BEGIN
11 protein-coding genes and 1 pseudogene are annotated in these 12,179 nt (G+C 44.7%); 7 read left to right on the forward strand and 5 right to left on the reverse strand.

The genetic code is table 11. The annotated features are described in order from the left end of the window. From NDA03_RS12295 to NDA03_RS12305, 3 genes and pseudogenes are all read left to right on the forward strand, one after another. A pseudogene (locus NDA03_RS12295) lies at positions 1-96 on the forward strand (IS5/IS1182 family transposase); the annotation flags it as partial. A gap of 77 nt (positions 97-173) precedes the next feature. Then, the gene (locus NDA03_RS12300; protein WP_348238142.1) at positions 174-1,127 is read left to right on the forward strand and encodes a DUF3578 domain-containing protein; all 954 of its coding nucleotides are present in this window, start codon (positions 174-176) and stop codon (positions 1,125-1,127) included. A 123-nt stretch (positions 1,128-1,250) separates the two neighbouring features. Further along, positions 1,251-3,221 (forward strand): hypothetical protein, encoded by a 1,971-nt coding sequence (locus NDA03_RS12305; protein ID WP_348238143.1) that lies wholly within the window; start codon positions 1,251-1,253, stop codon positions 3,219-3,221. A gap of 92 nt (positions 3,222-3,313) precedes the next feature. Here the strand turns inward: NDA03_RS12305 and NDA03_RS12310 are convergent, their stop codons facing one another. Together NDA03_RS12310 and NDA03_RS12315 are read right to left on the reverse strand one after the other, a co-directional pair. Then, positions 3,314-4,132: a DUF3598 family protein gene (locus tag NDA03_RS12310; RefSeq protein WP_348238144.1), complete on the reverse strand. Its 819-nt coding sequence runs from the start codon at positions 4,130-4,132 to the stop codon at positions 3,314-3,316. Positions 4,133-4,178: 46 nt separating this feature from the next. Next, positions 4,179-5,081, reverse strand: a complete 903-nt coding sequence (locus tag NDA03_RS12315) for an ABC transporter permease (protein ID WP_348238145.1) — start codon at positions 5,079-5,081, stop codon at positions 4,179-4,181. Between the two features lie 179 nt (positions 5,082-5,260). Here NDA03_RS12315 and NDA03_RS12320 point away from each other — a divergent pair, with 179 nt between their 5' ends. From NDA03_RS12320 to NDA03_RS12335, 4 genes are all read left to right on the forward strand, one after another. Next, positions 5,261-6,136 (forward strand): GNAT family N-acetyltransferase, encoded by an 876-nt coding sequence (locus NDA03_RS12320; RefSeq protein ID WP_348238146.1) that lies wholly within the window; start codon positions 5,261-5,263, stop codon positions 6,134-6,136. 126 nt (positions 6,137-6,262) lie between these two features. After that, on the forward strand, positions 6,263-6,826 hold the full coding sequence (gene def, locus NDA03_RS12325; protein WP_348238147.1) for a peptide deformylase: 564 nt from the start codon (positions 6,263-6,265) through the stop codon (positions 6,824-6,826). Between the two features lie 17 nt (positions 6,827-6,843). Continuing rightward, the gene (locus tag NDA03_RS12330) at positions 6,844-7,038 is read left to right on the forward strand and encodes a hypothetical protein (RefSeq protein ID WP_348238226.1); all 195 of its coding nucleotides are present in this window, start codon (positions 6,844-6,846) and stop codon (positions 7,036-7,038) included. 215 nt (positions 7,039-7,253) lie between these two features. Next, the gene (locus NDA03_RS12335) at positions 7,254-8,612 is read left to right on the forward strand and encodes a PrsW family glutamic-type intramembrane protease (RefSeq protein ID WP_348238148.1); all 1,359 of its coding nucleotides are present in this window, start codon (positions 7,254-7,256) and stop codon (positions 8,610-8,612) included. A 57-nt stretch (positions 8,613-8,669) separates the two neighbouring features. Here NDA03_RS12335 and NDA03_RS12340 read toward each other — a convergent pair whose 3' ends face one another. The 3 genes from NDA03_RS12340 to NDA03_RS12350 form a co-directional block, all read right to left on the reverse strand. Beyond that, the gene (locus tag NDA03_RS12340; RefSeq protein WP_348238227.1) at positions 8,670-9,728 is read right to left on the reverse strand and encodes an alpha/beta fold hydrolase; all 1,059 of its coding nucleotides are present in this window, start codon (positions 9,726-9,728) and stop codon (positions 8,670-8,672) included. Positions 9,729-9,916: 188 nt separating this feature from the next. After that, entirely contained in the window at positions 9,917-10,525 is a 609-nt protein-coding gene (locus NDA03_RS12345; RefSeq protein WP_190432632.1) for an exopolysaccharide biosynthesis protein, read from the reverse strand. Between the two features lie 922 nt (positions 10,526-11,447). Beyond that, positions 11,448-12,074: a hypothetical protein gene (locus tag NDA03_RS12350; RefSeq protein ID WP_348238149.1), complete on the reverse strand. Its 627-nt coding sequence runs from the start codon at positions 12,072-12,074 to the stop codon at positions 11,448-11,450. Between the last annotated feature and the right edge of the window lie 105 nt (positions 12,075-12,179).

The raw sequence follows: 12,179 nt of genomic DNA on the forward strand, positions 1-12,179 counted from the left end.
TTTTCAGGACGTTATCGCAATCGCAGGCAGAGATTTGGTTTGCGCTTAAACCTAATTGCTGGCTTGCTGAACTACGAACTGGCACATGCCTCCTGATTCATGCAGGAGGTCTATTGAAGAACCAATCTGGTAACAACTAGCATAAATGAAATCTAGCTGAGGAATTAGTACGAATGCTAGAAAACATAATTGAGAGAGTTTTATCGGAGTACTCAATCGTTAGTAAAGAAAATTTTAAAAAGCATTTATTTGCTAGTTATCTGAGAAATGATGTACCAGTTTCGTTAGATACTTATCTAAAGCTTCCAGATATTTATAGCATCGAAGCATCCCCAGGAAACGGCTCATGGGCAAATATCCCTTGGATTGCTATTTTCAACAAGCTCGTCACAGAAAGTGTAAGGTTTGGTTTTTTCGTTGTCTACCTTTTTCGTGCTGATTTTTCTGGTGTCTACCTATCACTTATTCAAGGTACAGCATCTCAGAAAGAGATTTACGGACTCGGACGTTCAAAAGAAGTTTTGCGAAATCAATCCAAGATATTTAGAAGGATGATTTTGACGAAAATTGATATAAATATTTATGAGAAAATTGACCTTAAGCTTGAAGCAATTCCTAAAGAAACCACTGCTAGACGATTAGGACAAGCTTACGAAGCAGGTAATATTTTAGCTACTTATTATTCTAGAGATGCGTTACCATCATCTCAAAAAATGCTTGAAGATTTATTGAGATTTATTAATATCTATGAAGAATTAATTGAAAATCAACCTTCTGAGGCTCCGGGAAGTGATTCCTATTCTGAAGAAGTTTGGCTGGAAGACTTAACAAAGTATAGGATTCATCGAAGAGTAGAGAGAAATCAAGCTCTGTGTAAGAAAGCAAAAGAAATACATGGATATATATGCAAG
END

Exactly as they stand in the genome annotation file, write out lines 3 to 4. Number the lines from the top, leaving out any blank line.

The raw sequence follows: 12,179 nt of genomic DNA on the forward strand, positions 1-12,179 counted from the left end.
TTTTCAGGACGTTATCGCAATCGCAGGCAGAGATTTGGTTTGCGCTTAAACCTAATTGCTGGCTTGCTGAACTACGAACTGGCACATGCCTCCTGATTCATGCAGGAGGTCTATTGAAGAACCAATCTGGTAACAACTAGCATAAATGAAATCTAGCTGAGGAATTAGTACGAATGCTAGAAAACATAATTGAGAGAGTTTTATCGGAGTACTCAATCGTTAGTAAAGAAAATTTTAAAAAGCATTTATTTGCTAGTTATCTGAGAAATGATGTACCAGTTTCGTTAGATACTTATCTAAAGCTTCCAGATATTTATAGCATCGAAGCATCCCCAGGAAACGGCTCATGGGCAAATATCCCTTGGATTGCTATTTTCAACAAGCTCGTCACAGAAAGTGTAAGGTTTGGTTTTTTCGTTGTCTACCTTTTTCGTGCTGATTTTTCTGGTGTCTACCTATCACTTATTCAAGGTACAGCATCTCAGAAAGAGATTTACGGACTCGGACGTTCAAAAGAAGTTTTGCGAAATCAATCCAAGATATTTAGAAGGATGATTTTGACGAAAATTGATATAAATATTTATGAGAAAATTGACCTTAAGCTTGAAGCAATTCCTAAAGAAACCACTGCTAGACGATTAGGACAAGCTTACGAAGCAGGTAATATTTTAGCTACTTATTATTCTAGAGATGCGTTACCATCATCTCAAAAAATGCTTGAAGATTTATTGAGATTTATTAATATCTATGAAGAATTAATTGAAAATCAACCTTCTGAGGCTCCGGGAAGTGATTCCTATTCTGAAGAAGTTTGGCTGGAAGACTTAACAAAGTATAGGATTCATCGAAGAGTAGAGAGAAATCAAGCTCTGTGTAAGAAAGCAAAAGAAATACATGGATATATATGCAAG